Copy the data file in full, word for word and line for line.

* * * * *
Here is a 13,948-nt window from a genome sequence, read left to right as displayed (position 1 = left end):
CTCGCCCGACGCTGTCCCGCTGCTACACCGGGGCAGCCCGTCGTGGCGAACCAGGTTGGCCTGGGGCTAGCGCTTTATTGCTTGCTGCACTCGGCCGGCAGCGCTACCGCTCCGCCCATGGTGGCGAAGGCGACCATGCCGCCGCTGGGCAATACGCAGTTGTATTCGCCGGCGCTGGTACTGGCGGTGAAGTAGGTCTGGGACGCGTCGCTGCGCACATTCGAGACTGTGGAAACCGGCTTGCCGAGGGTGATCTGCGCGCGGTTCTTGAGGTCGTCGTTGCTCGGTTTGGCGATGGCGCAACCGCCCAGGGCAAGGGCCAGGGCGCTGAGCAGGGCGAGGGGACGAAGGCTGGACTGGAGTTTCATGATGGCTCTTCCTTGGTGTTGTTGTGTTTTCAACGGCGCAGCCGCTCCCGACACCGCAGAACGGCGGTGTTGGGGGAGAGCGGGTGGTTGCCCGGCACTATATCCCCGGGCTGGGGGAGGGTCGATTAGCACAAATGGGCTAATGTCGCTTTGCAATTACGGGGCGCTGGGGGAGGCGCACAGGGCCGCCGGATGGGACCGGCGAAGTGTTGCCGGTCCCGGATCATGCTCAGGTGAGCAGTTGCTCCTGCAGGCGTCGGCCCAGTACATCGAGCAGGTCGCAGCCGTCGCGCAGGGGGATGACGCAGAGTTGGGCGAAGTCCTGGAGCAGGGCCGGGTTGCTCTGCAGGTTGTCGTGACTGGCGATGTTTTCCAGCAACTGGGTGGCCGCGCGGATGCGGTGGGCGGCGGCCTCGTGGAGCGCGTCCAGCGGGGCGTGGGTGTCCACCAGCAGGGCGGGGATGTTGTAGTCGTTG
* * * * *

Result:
Here is a 13,948-nt window from a genome sequence, read left to right as displayed (position 1 = left end):
CTCGCCCGACGCTGTCCCGCTGCTACACCGGGGCAGCCCGTCGTGGCGAACCAGGTTGGCCTGGGGCTAGCGCTTTATTGCTTGCTGCACTCGGCCGGCAGCGCTACCGCTCCGCCCATGGTGGCGAAGGCGACCATGCCGCCGCTGGGCAATACGCAGTTGTATTCGCCGGCGCTGGTACTGGCGGTGAAGTAGGTCTGGGACGCGTCGCTGCGCACATTCGAGACTGTGGAAACCGGCTTGCCGAGGGTGATCTGCGCGCGGTTCTTGAGGTCGTCGTTGCTCGGTTTGGCGATGGCGCAACCGCCCAGGGCAAGGGCCAGGGCGCTGAGCAGGGCGAGGGGACGAAGGCTGGACTGGAGTTTCATGATGGCTCTTCCTTGGTGTTGTTGTGTTTTCAACGGCGCAGCCGCTCCCGACACCGCAGAACGGCGGTGTTGGGGGAGAGCGGGTGGTTGCCCGGCACTATATCCCCGGGCTGGGGGAGGGTCGATTAGCACAAATGGGCTAATGTCGCTTTGCAATTACGGGGCGCTGGGGGAGGCGCACAGGGCCGCCGGATGGGACCGGCGAAGTGTTGCCGGTCCCGGATCATGCTCAGGTGAGCAGTTGCTCCTGCAGGCGTCGGCCCAGTACATCGAGCAGGTCGCAGCCGTCGCGCAGGGGGATGACGCAGAGTTGGGCGAAGTCCTGGAGCAGGGCCGGGTTGCTCTGCAGGTTGTCGTGACTGGCGATGTTTTCCAGCAACTGGGTGGCCGCGCGGATGCGGTGGGCGGCGGCCTCGTGGAGCGCGTCCAGCGGGGCGTGGGTGTCCACCAGCAGGGCGGGGATGTTGTAGTCGTTG